An Active Scripting host is responsible for instantiating one of the available scripting engines and instructing the engine to run a script. There are Active Scripting hosts out there, including Microsoft® Internet Explorer.
Looking in the registry of a machine running Windows NT 4.0, you'll see that Microsoft provides two Active Scripting engines: one for VBScript and one for JScript. Examining their entries in the registry using OLEViewer, you'll see the details of these engines. The VBScript engine lives in a file named VBScript.DLL and the JScript engine lives in a file name JScript.DLL. They implement the Active Script Engine and Active Script Engine With Parsing categories.
The VBScript engine implements the following interfaces: IActiveScript, IActiveScriptDebug, IActiveScriptParse, IActiveScriptStats, IObjectSafety, IRemoteApplicationDebugEvents, and IVariantChangeType. The JScript engine implements all the interfaces listed previously as well as IActiveScriptParseProcedure and IActiveScriptParseProcedureOld.
For just getting a host up and running, IActiveScript and IActiveScriptParse are the most important interfaces. Let's take a deeper look at these interfaces. Figure 1 shows the IActiveScript interface, which is the core interface implemented by a scripting engine. Hosts acquire this interface first and use it to initialize and drive the scripting engine. The most important methods that I'll look at from this interface include SetScriptSite, AddNamedItem, SetScriptState, and GetScriptDispatch.
Figure 2 shows the IActiveScriptParse interface. The main job of IActiveScriptParse is to get script code into the scripting engine. As it turns out, there are two ways to do this. You can ask the scripting engine to load the script text from some persistent medium (through one of the IPersistXXX interfaces), or you can represent the scripting text as a BSTR and load it into the engine using IActiveScriptParse (that's how it works in this month's sample). The main method I'll look at within IActiveScriptParse is ParseScriptText.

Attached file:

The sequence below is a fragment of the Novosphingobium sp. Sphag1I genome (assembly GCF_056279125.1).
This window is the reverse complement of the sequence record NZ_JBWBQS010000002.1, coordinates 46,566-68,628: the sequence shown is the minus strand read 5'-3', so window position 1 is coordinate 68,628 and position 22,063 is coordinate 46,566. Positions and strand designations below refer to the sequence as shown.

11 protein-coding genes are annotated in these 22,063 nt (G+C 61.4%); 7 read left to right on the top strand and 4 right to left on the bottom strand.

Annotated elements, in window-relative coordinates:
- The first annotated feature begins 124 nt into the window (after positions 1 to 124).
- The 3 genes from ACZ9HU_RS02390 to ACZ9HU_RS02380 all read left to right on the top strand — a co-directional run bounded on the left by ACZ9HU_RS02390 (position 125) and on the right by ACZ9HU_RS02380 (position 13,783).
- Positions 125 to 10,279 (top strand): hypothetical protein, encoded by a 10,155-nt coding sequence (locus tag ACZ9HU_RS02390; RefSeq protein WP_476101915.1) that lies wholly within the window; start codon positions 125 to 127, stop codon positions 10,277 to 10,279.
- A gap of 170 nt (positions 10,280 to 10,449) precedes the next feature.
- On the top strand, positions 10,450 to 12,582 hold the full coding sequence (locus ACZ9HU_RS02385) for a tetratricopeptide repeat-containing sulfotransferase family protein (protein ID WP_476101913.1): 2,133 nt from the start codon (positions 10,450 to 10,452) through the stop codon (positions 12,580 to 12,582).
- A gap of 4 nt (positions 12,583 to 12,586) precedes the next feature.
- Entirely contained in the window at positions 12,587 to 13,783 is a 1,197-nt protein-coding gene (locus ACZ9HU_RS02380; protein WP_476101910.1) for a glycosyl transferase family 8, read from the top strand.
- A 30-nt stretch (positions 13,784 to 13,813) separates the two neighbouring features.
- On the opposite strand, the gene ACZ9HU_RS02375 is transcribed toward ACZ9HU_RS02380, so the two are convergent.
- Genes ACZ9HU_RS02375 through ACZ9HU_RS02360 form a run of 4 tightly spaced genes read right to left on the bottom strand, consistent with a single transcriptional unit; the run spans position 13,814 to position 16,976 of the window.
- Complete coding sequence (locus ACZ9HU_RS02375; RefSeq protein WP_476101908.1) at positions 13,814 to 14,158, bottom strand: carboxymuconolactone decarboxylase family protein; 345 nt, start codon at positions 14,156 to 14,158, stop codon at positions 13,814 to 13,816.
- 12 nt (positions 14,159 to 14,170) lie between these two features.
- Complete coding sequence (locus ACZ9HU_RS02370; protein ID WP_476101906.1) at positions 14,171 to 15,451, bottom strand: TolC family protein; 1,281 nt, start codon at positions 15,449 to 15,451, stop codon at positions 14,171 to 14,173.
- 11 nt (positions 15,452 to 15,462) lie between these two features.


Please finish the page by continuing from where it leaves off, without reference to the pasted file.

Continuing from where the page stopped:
An Active Scripting engine is just like any other COM object—you create the object using CoCreateInstance and acquire interfaces through QueryInterface. Like many other COM-based technologies, Active Scripting depends upon bidirectional communication between the Active Scripting engine and the Active Scripting host. For scripting to work, the host needs to implement an interface named IActiveScriptSite so the scripting engine has a way to call back to the host.

The Active Script Site

When writing an Active Scripting host, your job is to implement the IActiveScriptSite interface and plug it into the scripting engine. Figure 3 shows the IActiveScriptSite interface, which the scripting host implements. The scripting engine then calls on the script site from time to time to get information about the objects being scripted, inform the site about changes in the state of the scripting engine, and inform the site when there's an error running the script.
To illustrate Active Scripting, I've created an ATL-based composite control that behaves as a scripting host. Figure 4 shows the control being used within a dialog box. The control includes an edit box to let you edit script text, a listbox showing the subroutines found within the script, and buttons to load the script, connect to the script, retrieve a list of subroutines within the script, test the events, and reset the script. The control is simply loaded into an MFC-based dialog application.